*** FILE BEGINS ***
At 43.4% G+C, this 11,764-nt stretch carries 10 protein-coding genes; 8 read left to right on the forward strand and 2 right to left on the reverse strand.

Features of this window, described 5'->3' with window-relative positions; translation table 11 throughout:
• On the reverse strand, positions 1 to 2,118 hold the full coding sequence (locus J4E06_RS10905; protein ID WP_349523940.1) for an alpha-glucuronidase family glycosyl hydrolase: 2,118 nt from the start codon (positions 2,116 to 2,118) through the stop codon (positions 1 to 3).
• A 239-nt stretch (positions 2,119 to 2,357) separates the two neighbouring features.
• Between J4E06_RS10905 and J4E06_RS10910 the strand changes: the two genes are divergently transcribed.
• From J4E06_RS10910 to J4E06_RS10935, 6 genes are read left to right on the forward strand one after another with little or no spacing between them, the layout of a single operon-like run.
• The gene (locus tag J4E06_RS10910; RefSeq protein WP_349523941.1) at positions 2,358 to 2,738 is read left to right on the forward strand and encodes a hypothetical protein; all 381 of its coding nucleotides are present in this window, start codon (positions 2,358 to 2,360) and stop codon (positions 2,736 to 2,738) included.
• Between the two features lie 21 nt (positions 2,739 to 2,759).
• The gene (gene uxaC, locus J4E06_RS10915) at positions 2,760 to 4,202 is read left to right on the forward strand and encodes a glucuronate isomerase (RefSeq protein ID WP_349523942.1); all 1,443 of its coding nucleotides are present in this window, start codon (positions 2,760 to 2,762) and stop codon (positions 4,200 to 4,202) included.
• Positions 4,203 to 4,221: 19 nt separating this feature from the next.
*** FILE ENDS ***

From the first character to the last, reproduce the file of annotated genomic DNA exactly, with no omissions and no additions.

At 43.4% G+C, this 11,764-nt stretch carries 10 protein-coding genes; 8 read left to right on the forward strand and 2 right to left on the reverse strand.

Features of this window, described 5'->3' with window-relative positions; translation table 11 throughout:
• On the reverse strand, positions 1 to 2,118 hold the full coding sequence (locus J4E06_RS10905; protein ID WP_349523940.1) for an alpha-glucuronidase family glycosyl hydrolase: 2,118 nt from the start codon (positions 2,116 to 2,118) through the stop codon (positions 1 to 3).
• A 239-nt stretch (positions 2,119 to 2,357) separates the two neighbouring features.
• Between J4E06_RS10905 and J4E06_RS10910 the strand changes: the two genes are divergently transcribed.
• From J4E06_RS10910 to J4E06_RS10935, 6 genes are read left to right on the forward strand one after another with little or no spacing between them, the layout of a single operon-like run.
• The gene (locus tag J4E06_RS10910; RefSeq protein WP_349523941.1) at positions 2,358 to 2,738 is read left to right on the forward strand and encodes a hypothetical protein; all 381 of its coding nucleotides are present in this window, start codon (positions 2,358 to 2,360) and stop codon (positions 2,736 to 2,738) included.
• Between the two features lie 21 nt (positions 2,739 to 2,759).
• The gene (gene uxaC, locus J4E06_RS10915) at positions 2,760 to 4,202 is read left to right on the forward strand and encodes a glucuronate isomerase (RefSeq protein ID WP_349523942.1); all 1,443 of its coding nucleotides are present in this window, start codon (positions 2,760 to 2,762) and stop codon (positions 4,200 to 4,202) included.
• Positions 4,203 to 4,221: 19 nt separating this feature from the next.